The drugmaker filed what is known as an investor-state dispute which, under provisions of international trade treaties, allows companies to initiate disputes against foreign governments. In this case, Lilly maintains the court decisions violated Canadian obligations under NAFTA, the Trade-Related Aspects of Intellectual Property Agreement and the Patent Cooperation Treaty.
More specifically, Lilly argues that Canada failed to uphold international obligations and allowed generic rivals to challenge its patents for not providing sufficient evidence of a utility. An example would be clinical data. So Lilly (LLY) accuses Canada of expropriation, failing to meet minimum standards of treatment and discriminatory "national treatment."
The claim raises the possibility that the drugmaker may be able to use a private NAFTA tribunal, which is a form of arbitration, to override judicial rulings on patents. The drugmaker maintains this was necessary because Canada violated its rights, but consumer advocates worry the move is a way of thwarting generic competition and, as a result, higher drug prices.
"All domestic avenues of appeal in Canada have been exhausted and the only recourse left to Lilly is to seek arbitration under Chapter 11 (of NAFTA). Lilly did not make this decision lightly," a Lilly statement says. The drugmaker maintains that 17 drug patents were "rendered invalid or unenforceable" under a new judicial standard despite approval by Health Canada.
"The Canadian court decision demonstrates the sharp divergence of Canadian law from Canada’s international obligations and internationally accepted standards. Canada has become an outlier within the Organisation for Economic Co-operation and Development on the core issue of utility in patent applications."
"Lilly believes that Canadian courts have, in effect created new and more burdensome utility requirements that do not exist anywhere else in the OECD and that are offside Canada’s treaty obligations. The Government of Canada has not clarified its legislation in order to bring it into line with international norms and with its treaty obligations."
Consumer advocates, however, maintain that the so-called investor-state system essentially elevates companies to the same level of sovereign governments, and this empowers them to circumvent domestic laws and courts, and directly challenge public interest policies before United Nations and World Bank tribunals. These tribunals are comprised of three lawyers.
"Eli Lilly’s announcement that it will attempt to skirt the rulings of Canada’s courts and directly challenge Canada’s patent policy in a private NAFTA tribunal confirms the alarming threat that the extreme investor-state system poses to access to medicines," says Ben Beachy, research director at Public Citizen Global Trade Watch.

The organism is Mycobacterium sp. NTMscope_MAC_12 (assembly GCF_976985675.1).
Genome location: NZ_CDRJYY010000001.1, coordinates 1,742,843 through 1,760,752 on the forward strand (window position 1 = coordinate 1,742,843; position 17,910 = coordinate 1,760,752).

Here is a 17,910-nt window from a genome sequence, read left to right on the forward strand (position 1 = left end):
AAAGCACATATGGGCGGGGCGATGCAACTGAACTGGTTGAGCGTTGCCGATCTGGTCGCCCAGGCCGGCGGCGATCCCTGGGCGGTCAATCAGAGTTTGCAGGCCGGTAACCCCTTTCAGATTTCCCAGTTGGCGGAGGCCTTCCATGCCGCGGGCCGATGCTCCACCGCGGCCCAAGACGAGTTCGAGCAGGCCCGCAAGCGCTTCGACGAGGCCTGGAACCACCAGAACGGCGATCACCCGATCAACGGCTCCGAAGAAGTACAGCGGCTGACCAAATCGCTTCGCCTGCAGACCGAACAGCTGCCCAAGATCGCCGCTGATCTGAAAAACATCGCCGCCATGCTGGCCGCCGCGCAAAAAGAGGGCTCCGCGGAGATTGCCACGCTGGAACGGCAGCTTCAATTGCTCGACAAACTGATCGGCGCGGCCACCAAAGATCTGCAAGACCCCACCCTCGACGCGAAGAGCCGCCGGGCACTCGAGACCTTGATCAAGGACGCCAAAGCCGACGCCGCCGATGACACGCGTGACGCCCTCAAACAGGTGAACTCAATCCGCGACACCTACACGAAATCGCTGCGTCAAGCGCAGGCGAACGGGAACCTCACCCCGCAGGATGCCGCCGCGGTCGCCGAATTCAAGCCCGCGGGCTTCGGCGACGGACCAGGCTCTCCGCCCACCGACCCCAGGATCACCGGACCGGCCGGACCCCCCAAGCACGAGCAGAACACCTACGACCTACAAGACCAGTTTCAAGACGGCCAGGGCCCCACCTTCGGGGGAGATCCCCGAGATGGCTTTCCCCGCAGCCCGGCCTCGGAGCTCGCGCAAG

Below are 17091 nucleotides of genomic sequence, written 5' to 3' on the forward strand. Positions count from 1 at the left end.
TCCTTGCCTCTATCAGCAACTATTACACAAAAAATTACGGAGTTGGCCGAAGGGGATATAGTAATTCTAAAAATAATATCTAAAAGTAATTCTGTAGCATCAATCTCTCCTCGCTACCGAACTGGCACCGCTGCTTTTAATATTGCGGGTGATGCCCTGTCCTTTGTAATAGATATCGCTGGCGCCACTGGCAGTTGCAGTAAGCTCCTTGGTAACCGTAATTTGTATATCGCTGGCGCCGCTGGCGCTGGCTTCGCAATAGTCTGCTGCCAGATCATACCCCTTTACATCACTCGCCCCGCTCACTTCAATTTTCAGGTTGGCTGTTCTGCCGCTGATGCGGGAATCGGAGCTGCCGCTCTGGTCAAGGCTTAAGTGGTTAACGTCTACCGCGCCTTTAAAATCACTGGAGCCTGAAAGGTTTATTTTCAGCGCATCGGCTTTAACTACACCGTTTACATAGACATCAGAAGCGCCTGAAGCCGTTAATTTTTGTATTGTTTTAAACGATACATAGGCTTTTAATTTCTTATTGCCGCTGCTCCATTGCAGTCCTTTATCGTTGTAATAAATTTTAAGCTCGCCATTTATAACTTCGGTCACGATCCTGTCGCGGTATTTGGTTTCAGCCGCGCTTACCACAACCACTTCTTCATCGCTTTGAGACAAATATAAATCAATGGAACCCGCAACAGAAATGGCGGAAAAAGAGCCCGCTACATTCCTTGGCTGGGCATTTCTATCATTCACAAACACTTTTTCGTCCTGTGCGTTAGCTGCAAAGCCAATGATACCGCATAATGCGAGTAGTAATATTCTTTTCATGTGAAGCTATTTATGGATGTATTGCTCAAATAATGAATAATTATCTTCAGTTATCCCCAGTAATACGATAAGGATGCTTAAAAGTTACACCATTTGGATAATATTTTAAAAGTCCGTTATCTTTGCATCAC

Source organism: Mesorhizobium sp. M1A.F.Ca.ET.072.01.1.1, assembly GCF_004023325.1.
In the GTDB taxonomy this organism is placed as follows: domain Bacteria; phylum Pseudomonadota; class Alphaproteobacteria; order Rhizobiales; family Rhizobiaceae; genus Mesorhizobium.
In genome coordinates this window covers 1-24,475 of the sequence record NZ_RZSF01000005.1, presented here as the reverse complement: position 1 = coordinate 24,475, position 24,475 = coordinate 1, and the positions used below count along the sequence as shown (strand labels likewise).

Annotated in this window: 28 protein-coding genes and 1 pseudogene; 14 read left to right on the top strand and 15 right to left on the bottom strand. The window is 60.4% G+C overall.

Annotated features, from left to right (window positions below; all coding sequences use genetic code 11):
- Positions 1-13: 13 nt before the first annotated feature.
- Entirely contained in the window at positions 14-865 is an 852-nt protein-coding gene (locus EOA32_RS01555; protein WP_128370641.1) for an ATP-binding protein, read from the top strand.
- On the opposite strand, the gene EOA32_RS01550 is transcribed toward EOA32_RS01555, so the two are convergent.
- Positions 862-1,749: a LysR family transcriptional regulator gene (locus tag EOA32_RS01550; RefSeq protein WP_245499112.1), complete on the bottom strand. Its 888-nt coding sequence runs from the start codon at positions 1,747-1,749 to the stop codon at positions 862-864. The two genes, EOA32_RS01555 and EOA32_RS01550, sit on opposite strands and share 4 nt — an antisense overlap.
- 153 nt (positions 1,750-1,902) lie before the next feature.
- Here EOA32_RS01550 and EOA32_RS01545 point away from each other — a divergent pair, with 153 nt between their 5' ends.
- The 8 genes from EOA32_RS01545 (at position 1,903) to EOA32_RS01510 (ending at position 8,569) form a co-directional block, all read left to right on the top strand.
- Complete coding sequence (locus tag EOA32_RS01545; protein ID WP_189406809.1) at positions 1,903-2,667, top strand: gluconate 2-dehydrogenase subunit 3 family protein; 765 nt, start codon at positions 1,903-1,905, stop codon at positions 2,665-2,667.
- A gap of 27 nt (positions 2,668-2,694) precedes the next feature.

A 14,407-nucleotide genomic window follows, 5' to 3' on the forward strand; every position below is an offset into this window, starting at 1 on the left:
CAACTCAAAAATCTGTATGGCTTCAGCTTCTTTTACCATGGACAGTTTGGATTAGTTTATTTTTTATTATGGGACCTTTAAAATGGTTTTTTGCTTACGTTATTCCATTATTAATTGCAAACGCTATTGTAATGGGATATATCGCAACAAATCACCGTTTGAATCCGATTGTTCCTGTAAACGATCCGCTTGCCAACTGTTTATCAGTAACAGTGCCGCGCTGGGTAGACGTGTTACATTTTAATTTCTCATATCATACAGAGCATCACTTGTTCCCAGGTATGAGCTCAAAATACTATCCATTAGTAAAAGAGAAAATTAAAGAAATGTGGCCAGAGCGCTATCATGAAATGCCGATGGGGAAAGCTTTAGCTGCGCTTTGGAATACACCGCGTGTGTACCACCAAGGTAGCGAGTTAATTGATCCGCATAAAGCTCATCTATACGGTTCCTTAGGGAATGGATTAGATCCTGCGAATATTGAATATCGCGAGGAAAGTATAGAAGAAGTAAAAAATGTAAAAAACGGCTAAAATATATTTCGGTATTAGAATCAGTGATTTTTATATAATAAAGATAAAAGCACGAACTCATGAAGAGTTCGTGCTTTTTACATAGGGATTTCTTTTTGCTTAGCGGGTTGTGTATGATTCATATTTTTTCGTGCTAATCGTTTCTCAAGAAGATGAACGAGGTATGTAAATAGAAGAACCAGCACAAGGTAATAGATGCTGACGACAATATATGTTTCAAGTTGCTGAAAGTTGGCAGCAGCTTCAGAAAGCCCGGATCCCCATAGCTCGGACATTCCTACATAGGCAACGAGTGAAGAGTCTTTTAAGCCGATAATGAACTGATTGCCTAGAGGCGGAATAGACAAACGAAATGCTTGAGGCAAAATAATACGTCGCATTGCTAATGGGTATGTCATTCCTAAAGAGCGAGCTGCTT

He adds that this "threat" would be expanded under the Trans-Pacific Partnership, which he calls a "NAFTA-style deal that would explicitly expose Canada, the United States, and other countries to sweeping, new patent protections for large pharmaceutical firms like Eli Lilly." He notes that taxpayers foot the bill for any compensation that is awarded.
Among the issues raised by Lilly is expropriation. The drugmaker hopes to convince a tribunal that the language in trade deals bars governments from not only takeovers of actuall physical property, but also intangible property - such as patents - because such a move would diminish the potential for real profits.
As to meeting minimum standards, Lilly would hope for a ruling that interprets trade agreement language to mean that governments must not enact policies that could violate expectations that foreign investors may have had upon investing. Essentially, the drugmaker is arguing that Canadian courts contravened its expectations and violated its protection under due process.
The drugmaker also contends Canada has also violated the NAFTA provision regarding national treatment, which means a government must treat foreign and domestic entities in like circumstances similarly. By invalidating its Strattera patent, Lilly argues Canada gave preferential treatment to Canadian generic drugmakers.
The challenge, which was filed early last month, came to light after the Canadian Department of Foreign Affairs and International Trade published a notice of intent this week (here is the notice).